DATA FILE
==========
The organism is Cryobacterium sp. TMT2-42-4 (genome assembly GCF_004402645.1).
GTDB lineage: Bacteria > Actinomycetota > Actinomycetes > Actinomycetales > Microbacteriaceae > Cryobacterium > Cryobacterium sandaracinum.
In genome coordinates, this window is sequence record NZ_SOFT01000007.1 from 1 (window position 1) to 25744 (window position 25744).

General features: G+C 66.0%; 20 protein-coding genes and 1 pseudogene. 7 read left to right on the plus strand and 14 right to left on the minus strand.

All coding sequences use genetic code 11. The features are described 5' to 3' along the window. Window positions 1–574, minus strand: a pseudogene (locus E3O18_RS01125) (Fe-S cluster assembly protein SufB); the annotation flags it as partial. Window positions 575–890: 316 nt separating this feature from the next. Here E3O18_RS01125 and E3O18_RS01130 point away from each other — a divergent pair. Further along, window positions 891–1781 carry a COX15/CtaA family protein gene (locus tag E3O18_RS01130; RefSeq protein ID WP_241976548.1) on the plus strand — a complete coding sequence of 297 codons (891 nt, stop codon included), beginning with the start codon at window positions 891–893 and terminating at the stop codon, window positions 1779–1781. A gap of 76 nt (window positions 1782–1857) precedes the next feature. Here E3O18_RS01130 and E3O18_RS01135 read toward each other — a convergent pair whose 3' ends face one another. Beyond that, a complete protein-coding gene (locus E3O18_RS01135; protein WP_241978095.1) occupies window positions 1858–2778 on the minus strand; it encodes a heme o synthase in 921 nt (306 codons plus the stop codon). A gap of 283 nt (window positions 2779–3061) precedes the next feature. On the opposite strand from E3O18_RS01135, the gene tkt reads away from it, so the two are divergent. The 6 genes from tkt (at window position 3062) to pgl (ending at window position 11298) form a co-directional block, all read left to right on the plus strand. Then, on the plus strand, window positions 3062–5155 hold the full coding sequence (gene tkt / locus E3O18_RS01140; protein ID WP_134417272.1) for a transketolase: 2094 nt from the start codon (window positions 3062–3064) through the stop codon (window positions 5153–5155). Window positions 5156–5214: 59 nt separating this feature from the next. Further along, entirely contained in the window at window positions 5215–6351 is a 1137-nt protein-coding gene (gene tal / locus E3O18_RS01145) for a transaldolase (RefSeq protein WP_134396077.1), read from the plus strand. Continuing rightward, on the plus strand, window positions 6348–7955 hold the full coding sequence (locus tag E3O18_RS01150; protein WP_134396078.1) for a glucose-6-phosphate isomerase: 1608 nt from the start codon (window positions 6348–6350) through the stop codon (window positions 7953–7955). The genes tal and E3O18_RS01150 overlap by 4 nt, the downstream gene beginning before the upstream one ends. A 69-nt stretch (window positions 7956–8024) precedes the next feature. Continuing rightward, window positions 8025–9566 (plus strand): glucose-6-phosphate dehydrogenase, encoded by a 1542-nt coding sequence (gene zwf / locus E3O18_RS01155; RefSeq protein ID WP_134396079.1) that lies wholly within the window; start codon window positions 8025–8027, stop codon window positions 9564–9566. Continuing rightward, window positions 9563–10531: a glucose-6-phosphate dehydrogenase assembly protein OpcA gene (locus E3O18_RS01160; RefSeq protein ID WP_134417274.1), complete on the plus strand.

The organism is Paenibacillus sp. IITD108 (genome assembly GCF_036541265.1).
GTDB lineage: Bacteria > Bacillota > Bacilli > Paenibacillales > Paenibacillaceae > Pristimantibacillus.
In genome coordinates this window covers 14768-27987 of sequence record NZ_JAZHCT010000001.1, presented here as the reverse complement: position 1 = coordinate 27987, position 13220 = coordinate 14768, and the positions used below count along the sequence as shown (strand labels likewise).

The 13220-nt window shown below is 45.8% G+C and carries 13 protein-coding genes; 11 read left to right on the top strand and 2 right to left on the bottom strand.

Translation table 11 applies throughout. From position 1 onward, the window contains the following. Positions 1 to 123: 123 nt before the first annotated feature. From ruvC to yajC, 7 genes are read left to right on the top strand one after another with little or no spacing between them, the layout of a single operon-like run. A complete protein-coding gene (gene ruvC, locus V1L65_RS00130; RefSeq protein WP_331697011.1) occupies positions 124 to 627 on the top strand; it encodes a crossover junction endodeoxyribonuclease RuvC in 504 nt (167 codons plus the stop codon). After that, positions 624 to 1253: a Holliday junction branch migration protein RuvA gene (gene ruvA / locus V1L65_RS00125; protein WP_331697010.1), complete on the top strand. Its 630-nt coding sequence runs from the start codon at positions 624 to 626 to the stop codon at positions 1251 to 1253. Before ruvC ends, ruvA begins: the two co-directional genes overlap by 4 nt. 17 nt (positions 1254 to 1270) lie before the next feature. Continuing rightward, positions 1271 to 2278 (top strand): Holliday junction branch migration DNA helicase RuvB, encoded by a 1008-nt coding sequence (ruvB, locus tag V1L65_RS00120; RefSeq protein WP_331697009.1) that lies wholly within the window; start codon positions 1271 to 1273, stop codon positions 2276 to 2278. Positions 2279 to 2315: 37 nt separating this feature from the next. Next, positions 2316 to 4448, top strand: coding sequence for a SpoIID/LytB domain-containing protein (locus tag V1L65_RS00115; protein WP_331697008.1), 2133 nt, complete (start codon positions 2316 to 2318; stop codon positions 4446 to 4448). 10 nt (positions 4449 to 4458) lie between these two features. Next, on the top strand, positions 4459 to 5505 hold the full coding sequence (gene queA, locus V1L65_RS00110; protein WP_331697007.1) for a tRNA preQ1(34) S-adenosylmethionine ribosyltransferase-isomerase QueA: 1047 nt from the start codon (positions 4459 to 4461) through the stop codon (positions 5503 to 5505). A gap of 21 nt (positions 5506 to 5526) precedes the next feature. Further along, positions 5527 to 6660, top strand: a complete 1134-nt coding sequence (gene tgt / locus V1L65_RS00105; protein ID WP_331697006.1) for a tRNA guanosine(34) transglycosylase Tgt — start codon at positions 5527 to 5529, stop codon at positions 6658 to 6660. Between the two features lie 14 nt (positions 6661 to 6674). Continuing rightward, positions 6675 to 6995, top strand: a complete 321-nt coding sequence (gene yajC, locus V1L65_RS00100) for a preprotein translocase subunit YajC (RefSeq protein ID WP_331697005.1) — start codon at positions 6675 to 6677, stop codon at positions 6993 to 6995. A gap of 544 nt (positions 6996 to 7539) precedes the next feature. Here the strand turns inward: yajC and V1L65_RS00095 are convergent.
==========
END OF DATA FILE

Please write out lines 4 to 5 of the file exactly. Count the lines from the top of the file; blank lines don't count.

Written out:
General features: G+C 66.0%; 20 protein-coding genes and 1 pseudogene. 7 read left to right on the plus strand and 14 right to left on the minus strand.

All coding sequences use genetic code 11. The features are described 5' to 3' along the window. Window positions 1–574, minus strand: a pseudogene (locus E3O18_RS01125) (Fe-S cluster assembly protein SufB); the annotation flags it as partial. Window positions 575–890: 316 nt separating this feature from the next. Here E3O18_RS01125 and E3O18_RS01130 point away from each other — a divergent pair. Further along, window positions 891–1781 carry a COX15/CtaA family protein gene (locus tag E3O18_RS01130; RefSeq protein ID WP_241976548.1) on the plus strand — a complete coding sequence of 297 codons (891 nt, stop codon included), beginning with the start codon at window positions 891–893 and terminating at the stop codon, window positions 1779–1781. A gap of 76 nt (window positions 1782–1857) precedes the next feature. Here E3O18_RS01130 and E3O18_RS01135 read toward each other — a convergent pair whose 3' ends face one another. Beyond that, a complete protein-coding gene (locus E3O18_RS01135; protein WP_241978095.1) occupies window positions 1858–2778 on the minus strand; it encodes a heme o synthase in 921 nt (306 codons plus the stop codon). A gap of 283 nt (window positions 2779–3061) precedes the next feature. On the opposite strand from E3O18_RS01135, the gene tkt reads away from it, so the two are divergent. The 6 genes from tkt (at window position 3062) to pgl (ending at window position 11298) form a co-directional block, all read left to right on the plus strand. Then, on the plus strand, window positions 3062–5155 hold the full coding sequence (gene tkt / locus E3O18_RS01140; protein ID WP_134417272.1) for a transketolase: 2094 nt from the start codon (window positions 3062–3064) through the stop codon (window positions 5153–5155). Window positions 5156–5214: 59 nt separating this feature from the next. Further along, entirely contained in the window at window positions 5215–6351 is a 1137-nt protein-coding gene (gene tal / locus E3O18_RS01145) for a transaldolase (RefSeq protein WP_134396077.1), read from the plus strand. Continuing rightward, on the plus strand, window positions 6348–7955 hold the full coding sequence (locus tag E3O18_RS01150; protein WP_134396078.1) for a glucose-6-phosphate isomerase: 1608 nt from the start codon (window positions 6348–6350) through the stop codon (window positions 7953–7955). The genes tal and E3O18_RS01150 overlap by 4 nt, the downstream gene beginning before the upstream one ends. A 69-nt stretch (window positions 7956–8024) precedes the next feature. Continuing rightward, window positions 8025–9566 (plus strand): glucose-6-phosphate dehydrogenase, encoded by a 1542-nt coding sequence (gene zwf / locus E3O18_RS01155; RefSeq protein ID WP_134396079.1) that lies wholly within the window; start codon window positions 8025–8027, stop codon window positions 9564–9566. Continuing rightward, window positions 9563–10531: a glucose-6-phosphate dehydrogenase assembly protein OpcA gene (locus E3O18_RS01160; RefSeq protein ID WP_134417274.1), complete on the plus strand.